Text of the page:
A huge decline in the number of people employed in agriculture in the west of Ireland is revealed in recent information from the Western Development Commission. There was a 41.4% decline in the number of people working in agriculture, forestry and fishing in the Western region in the 20 years from 1996 to 2016, which is having a devastating impact on the economic life of rural Ireland.
The Western Development Commission recently complied information on employment in agriculture, forestry and fishing in the counties of the western region between 1996 and 2016 and the resulting data makes for very sobering reading. It provides stark proof and statistical data to underpin what many people trying to make a living in rural areas in the west already know, that these areas are dying on their feet.
If the current trend continues, and there is every indication that it will, in a few years there will be half as many people working in the farming sector as there was in 1996. These are the people that are the lifeblood of rural areas. They are often the only people to be found in these rural areas during the day. If a person is in difficulty or needs help with a task, these are the people to be called on. As their numbers decline, rural areas are increasingly becoming dormitories for local towns and regional cities.
The reason for the decline is clear, farm incomes are at a level where farming is not profitable on thousands of farms in the west. This is reflected in an increase in the number of people working as farmers between 2006 and 2011, many of these were part-time farmers whose main work was in construction and when they found themselves out of work, the returned to their farm work and described themselves as full time farmers in the next census. Since 2011 the downward trend has continued as these people increasingly find work.
This government and future governments need to look for innovative ways to support farmers living and working in the west of Ireland. They have fewer opportunities for off-farm employment, there is lower jobs diversity in the west. Also the region has fewer opportunities in knowledge economies such as ICT, Finance, which could help compound the problem.
Increased bureaucratic requirements is also making farming more difficulties and incentivising a move towards fewer and larger farms, which will be of little benefit to the vibrancy of our rural communities. Farmers are important custodians of the local environment and should be increasingly supported to maintain their local environments. A re-think is needed in terms of the penalties that farmers are increasingly facing for minor changes and alterations to plans such as Glas plans and more focus should be placed on minimising bureaucracy and achieving real environmental results than the current system of imposing large penalties for minor or insignificant changes to plans.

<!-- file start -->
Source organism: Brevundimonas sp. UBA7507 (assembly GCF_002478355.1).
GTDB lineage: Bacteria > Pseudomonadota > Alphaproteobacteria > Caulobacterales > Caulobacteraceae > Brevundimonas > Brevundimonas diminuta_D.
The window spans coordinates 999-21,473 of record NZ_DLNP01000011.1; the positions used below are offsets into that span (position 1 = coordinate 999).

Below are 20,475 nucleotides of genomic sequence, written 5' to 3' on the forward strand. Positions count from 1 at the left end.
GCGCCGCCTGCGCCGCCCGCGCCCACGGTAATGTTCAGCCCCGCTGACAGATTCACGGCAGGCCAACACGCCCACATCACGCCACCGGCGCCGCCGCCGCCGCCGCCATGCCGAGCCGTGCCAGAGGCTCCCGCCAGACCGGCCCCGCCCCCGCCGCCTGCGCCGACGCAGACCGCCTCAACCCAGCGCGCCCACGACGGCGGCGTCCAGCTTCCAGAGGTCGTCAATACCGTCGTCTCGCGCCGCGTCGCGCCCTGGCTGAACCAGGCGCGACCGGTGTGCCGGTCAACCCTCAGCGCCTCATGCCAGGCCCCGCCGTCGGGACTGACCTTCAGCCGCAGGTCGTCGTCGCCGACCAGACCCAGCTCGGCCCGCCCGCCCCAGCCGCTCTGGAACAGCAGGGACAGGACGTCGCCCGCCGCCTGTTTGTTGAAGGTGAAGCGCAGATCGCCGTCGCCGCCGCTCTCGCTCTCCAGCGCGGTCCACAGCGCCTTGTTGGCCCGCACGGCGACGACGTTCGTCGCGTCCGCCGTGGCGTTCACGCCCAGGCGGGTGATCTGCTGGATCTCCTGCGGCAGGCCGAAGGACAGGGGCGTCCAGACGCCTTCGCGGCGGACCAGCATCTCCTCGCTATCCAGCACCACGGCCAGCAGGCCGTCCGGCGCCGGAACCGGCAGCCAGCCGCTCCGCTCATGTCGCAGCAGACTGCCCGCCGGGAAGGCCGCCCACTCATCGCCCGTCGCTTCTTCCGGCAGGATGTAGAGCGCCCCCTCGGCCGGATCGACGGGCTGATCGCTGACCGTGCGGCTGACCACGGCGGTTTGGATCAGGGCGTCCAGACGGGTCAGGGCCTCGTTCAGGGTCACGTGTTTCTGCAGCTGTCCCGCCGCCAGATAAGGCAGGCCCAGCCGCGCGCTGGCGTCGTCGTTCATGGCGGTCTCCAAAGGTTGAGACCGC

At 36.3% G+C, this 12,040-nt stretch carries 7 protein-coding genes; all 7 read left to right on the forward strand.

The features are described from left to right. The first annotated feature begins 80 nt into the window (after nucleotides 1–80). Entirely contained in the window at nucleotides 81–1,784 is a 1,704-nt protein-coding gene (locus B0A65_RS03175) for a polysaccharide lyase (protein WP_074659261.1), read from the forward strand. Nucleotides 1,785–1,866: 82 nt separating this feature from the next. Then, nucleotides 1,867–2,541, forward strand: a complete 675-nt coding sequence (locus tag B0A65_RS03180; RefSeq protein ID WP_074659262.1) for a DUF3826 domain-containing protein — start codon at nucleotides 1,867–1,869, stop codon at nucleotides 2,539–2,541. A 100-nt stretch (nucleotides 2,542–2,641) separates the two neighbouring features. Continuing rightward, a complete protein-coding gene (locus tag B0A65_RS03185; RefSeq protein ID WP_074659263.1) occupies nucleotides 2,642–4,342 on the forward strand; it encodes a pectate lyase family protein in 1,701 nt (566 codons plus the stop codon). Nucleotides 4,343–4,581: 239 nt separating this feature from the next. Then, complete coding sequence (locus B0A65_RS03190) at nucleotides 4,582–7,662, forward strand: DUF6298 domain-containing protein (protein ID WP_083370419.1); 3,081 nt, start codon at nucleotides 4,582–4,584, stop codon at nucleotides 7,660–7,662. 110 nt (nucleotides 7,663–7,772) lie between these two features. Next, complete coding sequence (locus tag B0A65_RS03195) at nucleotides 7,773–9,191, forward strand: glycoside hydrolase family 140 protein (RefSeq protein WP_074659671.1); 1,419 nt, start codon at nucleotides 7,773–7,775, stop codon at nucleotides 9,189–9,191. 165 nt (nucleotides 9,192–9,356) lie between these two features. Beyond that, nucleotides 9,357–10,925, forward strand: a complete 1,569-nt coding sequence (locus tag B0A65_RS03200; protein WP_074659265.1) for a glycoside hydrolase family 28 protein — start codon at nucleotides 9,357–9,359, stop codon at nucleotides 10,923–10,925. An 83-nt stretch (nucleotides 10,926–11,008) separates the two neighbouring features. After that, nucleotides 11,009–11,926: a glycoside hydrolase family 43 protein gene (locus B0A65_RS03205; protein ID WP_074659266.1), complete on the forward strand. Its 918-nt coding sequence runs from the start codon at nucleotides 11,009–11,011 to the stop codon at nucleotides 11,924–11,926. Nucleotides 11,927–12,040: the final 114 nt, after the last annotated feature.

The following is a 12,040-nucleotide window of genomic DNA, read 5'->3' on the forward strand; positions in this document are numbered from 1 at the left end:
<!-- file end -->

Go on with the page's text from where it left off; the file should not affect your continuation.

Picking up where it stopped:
Few people who work outside of agriculture understand how dependent farmers are for their income on farm payments and how these payments can be drastically reduced or withdrawn without warning, or payments can be delayed for months on end because of computer problems within the Department. Meanwhile, farm families are receiving calls from merchants and local suppliers waiting for payment while the timing of their payment is beyond the farmers’ control.
I recently came across a case where a farmer faced very significant penalties because he planted a row of trees a few metres from where was initially indicated on a plan. The trees are there, reducing our carbon emissions, and are healthier and more successful than if they were planted in the original area, as the ground was more suitable. Yet this farmer faces very significant penalties, which he can challenge, but this process is too lengthy and drawn out.
Another farmer who contacted me lodged an appeal in October 2015, it was heard by an appeals committee and partially upheld in July 2016 and now in January 2018 the person’s payments are still affected and they are still waiting on the matter to be resolved. Is it any wonder that farmers are deserting a line of business where so much of what happens is outside their control, between Department regulations, flooding, fodder crisis, increasing rainfall and a way of life which is becoming increasingly isolated?
Losing over 41% of our farmers in a twenty year period should be a real wake-up call in terms of looking at the real problems facing rural communities. Real action to support the remaining farmers, is what is needed.